740.0011 Moscow/10–2343: Telegram

The Ambassador in the Soviet Union (Harriman) to President Roosevelt

6. Supplementing our report of last night on yesterday’s conference of October 20th,26 I believe that you would be interested in the background of events to date.

Mr. Hull has stood the trip well under the careful eye of his capable doctor. He’s conserving his strength in every way for the business of the Conference. The days have been bright and crisp, the finest New England November football weather.

Molotov and our Soviet hosts have been extremely hospitable and friendly. Yesterday’s conference, which considered the only point on the Soviet agenda, namely the war and the second front, was opened by a luncheon banquet in characteristic Russian style. The many toasts by Molotov were carefully worded to show perception of the character of your leadership and the war effort of the United States in production and in the field, interspersed with a little friendly [Page 590] humor. Mr. Hull was most gracious and understanding in his responses.

The meeting was set for 3 o’clock but we did not convene for business till 4, the Russians showing complete disregard for time. Then, half an hour was spent by Molotov arguing and insisting that Mr. Hull take the chair for this conference because it dealt with the Soviet proposal. He finally gave way and followed [allowed?] Ismay and Deane to proceed with their presentation.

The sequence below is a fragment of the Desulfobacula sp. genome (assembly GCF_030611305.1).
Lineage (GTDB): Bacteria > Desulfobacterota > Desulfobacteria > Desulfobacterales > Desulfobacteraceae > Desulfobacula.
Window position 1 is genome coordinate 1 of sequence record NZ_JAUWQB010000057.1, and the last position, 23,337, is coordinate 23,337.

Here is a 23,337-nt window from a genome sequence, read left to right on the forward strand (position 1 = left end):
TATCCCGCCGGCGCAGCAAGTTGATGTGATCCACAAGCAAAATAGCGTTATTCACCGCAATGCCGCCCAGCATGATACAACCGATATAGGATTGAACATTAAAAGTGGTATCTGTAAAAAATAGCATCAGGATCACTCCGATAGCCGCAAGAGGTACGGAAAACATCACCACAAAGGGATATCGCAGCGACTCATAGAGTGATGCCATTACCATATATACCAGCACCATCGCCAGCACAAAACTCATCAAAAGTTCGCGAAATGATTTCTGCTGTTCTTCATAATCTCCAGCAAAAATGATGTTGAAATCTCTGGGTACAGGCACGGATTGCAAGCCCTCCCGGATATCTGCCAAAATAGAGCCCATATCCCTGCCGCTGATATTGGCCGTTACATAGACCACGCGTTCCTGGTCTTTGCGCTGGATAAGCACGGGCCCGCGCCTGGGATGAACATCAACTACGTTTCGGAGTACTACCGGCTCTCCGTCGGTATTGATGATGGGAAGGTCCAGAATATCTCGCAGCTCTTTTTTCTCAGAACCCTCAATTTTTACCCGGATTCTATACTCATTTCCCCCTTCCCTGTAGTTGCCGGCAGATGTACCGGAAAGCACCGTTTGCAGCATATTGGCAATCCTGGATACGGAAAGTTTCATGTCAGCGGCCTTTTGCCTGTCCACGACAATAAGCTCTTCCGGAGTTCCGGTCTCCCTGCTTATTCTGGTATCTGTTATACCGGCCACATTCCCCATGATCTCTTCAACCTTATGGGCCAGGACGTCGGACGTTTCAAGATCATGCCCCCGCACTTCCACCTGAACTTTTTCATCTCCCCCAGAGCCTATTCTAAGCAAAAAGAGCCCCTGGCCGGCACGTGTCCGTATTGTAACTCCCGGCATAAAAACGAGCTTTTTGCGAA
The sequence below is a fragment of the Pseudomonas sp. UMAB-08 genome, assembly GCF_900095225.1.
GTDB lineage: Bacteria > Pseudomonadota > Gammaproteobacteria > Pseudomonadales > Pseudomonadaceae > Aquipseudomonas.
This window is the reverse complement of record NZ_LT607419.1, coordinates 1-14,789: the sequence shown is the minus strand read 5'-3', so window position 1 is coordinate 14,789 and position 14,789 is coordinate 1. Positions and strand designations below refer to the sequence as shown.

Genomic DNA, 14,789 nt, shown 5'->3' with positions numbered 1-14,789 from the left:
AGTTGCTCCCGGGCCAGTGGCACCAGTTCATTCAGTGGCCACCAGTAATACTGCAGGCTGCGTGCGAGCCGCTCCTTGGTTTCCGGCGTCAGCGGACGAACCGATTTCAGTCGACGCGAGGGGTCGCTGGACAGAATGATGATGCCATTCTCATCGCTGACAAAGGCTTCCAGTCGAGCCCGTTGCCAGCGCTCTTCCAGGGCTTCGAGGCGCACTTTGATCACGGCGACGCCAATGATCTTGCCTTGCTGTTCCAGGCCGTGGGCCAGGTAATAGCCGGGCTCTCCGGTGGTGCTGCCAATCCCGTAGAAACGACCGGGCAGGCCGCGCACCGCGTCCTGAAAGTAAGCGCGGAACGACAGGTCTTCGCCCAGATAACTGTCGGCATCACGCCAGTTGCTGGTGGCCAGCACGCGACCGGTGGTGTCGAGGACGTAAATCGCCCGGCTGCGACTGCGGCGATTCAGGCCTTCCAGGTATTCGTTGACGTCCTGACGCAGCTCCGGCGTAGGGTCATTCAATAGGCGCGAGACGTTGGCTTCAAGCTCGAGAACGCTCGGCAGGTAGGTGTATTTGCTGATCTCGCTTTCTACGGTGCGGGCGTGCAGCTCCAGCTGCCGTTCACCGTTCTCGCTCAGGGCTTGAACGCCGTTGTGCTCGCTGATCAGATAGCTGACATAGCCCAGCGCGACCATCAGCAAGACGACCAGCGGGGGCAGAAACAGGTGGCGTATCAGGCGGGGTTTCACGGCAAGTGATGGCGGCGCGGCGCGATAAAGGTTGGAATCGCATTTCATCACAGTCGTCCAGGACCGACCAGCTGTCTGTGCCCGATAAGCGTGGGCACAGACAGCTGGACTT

This had been prepared after conferences between them, Eden and myself, and both officers did an extremely competent job in outlining and explaining our plans and showed willingness to answer freely any and all questions. Deane was precise in defining the conditions which must be precedent to their fulfillment. At the same time he explained in such detail the preparations now under way that he appeared to satisfy and win the confidence of the Soviet delegates.

In personal conversation with me, Molotov indicated there might be further questions they would like to ask and hoped that we would feel free to decline to answer them if they were in any way embarrassing. I explained that General Deane and the other members of his military mission had been sent to Moscow by you and the United States Chiefs of Staff for the purpose of being available to provide the fullest information desired not only during the Conference but also currently thereafter. He expressed gratification and thanks to you and to me as well for bringing the mission.

There may be difficulties ahead after the Soviets have had a chance to analyze the written statements but there is no indication that they are not convinced of our intentions and desire to collaborate closely with them. From past experience I am not ready to say that we are finished with the subject. On the other hand, I must say that, thus far, they have given us every indication that they have made up their minds they want to do business with us.

From a personal standpoint my Soviet friends have gone out of their way to be cordial to me.

  1. Reference is to Secretary Hull’s telegrams Nos. 3 and 5 to President Roosevelt, not printed, reporting the meeting of October 20.